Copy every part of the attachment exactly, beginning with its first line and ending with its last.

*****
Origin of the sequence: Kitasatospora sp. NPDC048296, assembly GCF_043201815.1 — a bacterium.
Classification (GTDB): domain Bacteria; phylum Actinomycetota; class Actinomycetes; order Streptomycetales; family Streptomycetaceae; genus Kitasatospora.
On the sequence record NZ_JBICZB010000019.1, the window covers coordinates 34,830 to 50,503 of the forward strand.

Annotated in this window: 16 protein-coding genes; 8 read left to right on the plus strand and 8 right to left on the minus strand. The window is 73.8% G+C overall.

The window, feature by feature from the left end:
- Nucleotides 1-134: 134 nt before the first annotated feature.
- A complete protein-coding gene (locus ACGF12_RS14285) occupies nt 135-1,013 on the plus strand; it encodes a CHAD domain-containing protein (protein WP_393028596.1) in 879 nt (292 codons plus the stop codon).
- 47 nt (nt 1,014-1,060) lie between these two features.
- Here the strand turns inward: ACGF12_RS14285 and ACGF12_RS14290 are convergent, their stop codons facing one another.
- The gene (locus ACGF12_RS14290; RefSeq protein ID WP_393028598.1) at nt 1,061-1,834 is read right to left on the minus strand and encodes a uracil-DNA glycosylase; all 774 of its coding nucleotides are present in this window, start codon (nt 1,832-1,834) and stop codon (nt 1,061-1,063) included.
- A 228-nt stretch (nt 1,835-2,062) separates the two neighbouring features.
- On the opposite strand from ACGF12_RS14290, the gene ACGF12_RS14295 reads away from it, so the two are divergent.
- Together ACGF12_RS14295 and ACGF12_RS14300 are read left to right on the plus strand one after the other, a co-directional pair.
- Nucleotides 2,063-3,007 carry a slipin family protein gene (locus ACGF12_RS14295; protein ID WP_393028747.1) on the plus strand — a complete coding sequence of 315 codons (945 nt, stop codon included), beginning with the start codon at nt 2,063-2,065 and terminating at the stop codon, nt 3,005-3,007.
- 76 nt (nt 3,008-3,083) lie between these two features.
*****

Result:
Origin of the sequence: Kitasatospora sp. NPDC048296, assembly GCF_043201815.1 — a bacterium.
Classification (GTDB): domain Bacteria; phylum Actinomycetota; class Actinomycetes; order Streptomycetales; family Streptomycetaceae; genus Kitasatospora.
On the sequence record NZ_JBICZB010000019.1, the window covers coordinates 34,830 to 50,503 of the forward strand.

Annotated in this window: 16 protein-coding genes; 8 read left to right on the plus strand and 8 right to left on the minus strand. The window is 73.8% G+C overall.

The window, feature by feature from the left end:
- Nucleotides 1-134: 134 nt before the first annotated feature.
- A complete protein-coding gene (locus ACGF12_RS14285) occupies nt 135-1,013 on the plus strand; it encodes a CHAD domain-containing protein (protein WP_393028596.1) in 879 nt (292 codons plus the stop codon).
- 47 nt (nt 1,014-1,060) lie between these two features.
- Here the strand turns inward: ACGF12_RS14285 and ACGF12_RS14290 are convergent, their stop codons facing one another.
- The gene (locus ACGF12_RS14290; RefSeq protein ID WP_393028598.1) at nt 1,061-1,834 is read right to left on the minus strand and encodes a uracil-DNA glycosylase; all 774 of its coding nucleotides are present in this window, start codon (nt 1,832-1,834) and stop codon (nt 1,061-1,063) included.
- A 228-nt stretch (nt 1,835-2,062) separates the two neighbouring features.
- On the opposite strand from ACGF12_RS14290, the gene ACGF12_RS14295 reads away from it, so the two are divergent.
- Together ACGF12_RS14295 and ACGF12_RS14300 are read left to right on the plus strand one after the other, a co-directional pair.
- Nucleotides 2,063-3,007 carry a slipin family protein gene (locus ACGF12_RS14295; protein ID WP_393028747.1) on the plus strand — a complete coding sequence of 315 codons (945 nt, stop codon included), beginning with the start codon at nt 2,063-2,065 and terminating at the stop codon, nt 3,005-3,007.
- 76 nt (nt 3,008-3,083) lie between these two features.